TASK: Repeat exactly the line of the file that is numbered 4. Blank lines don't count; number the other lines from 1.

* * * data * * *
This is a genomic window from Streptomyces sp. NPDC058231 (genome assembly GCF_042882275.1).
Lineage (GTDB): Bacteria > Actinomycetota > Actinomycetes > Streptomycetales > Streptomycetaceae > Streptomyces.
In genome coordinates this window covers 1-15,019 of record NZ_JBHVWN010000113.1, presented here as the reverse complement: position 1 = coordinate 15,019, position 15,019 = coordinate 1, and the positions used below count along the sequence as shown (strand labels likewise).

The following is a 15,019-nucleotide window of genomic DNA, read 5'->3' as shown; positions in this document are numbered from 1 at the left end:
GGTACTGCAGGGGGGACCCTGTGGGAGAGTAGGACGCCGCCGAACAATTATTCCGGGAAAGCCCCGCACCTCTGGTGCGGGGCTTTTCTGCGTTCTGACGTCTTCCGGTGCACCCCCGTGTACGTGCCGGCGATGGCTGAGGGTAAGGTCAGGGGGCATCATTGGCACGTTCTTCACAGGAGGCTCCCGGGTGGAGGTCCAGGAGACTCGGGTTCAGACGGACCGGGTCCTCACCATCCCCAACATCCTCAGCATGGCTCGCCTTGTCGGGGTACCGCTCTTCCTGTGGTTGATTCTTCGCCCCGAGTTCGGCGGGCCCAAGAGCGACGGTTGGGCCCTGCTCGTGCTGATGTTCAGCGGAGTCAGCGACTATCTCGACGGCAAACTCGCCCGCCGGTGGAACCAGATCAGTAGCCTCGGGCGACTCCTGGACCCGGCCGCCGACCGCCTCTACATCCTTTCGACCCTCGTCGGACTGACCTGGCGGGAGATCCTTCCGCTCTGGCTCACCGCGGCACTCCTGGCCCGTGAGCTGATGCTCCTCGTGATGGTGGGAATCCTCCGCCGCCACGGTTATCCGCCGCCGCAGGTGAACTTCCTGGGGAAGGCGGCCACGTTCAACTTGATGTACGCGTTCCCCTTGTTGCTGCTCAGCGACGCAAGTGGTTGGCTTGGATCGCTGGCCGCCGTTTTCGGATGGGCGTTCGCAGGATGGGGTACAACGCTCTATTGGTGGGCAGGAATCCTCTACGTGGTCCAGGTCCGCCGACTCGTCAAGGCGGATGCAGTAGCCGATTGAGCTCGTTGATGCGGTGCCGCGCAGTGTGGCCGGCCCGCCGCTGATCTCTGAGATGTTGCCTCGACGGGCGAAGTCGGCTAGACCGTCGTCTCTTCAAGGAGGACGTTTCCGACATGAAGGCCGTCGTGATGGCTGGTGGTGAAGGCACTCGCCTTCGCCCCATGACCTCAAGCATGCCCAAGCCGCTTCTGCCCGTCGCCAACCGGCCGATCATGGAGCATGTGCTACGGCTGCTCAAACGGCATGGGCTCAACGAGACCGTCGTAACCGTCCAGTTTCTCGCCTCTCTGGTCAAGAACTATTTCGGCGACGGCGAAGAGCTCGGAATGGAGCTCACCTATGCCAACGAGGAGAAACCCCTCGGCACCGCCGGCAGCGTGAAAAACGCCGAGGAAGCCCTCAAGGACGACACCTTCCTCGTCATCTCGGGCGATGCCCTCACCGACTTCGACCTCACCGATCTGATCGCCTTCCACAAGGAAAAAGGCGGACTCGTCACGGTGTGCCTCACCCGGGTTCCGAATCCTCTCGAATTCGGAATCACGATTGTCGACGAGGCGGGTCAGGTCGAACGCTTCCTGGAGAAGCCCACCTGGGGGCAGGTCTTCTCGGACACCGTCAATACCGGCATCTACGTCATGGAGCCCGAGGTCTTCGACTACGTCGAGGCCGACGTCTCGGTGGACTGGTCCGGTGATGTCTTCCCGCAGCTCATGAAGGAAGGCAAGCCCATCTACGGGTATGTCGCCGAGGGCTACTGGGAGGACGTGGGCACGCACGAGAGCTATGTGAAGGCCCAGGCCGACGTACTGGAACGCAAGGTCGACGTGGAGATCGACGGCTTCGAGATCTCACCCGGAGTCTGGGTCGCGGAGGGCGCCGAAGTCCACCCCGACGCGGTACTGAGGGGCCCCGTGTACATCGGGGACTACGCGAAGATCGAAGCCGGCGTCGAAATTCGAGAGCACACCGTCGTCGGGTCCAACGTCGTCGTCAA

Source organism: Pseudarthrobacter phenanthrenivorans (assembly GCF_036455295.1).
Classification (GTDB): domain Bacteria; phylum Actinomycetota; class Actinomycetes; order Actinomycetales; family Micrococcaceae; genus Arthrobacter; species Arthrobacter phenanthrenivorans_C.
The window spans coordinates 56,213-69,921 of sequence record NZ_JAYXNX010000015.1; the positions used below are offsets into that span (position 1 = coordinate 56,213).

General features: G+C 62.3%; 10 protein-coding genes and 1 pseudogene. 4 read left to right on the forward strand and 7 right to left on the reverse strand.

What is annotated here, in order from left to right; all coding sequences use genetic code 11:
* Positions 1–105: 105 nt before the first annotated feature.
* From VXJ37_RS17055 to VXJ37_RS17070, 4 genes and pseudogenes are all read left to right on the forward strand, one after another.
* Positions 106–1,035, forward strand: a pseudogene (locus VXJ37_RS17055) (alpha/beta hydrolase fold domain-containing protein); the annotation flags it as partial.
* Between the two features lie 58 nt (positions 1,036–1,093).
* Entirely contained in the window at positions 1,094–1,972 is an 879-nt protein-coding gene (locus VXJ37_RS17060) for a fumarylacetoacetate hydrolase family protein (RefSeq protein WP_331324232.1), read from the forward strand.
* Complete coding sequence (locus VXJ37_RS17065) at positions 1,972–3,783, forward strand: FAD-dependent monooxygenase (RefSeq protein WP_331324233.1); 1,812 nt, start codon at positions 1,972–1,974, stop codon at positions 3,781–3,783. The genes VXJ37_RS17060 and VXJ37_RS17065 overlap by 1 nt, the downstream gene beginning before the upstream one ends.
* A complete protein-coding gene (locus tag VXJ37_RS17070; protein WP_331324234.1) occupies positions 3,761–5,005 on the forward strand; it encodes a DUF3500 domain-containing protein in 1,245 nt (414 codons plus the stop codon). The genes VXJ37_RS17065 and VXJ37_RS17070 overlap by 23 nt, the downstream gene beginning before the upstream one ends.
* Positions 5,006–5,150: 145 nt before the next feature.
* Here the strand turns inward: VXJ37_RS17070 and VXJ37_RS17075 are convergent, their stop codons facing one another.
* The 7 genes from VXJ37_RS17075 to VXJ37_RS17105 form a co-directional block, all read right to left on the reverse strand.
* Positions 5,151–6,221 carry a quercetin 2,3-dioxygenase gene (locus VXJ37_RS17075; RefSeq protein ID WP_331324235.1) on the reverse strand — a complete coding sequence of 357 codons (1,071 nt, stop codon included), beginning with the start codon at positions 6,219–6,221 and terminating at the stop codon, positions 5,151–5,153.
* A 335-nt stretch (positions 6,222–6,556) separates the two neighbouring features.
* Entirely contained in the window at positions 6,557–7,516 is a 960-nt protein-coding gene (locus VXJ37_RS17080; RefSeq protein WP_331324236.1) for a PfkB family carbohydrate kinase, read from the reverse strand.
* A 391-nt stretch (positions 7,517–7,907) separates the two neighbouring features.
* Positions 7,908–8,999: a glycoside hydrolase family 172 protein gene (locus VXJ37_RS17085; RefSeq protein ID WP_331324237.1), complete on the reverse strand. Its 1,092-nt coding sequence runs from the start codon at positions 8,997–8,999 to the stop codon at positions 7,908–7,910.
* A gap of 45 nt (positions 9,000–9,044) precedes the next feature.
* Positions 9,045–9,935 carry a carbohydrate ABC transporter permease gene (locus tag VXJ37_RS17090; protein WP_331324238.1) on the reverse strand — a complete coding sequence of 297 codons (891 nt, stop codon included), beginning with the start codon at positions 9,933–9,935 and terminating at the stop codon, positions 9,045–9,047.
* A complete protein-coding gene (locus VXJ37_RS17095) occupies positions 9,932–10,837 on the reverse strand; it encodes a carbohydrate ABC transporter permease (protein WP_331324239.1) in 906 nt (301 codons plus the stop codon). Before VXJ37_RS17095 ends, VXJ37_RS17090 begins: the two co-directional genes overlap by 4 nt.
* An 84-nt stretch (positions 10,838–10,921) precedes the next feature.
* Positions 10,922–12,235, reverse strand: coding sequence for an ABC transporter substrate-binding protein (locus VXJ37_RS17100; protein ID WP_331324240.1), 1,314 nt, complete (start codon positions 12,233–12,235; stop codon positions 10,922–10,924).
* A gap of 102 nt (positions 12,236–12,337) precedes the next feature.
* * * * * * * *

The following is a 15,019-nucleotide window of genomic DNA, read 5'->3' as shown; positions in this document are numbered from 1 at the left end: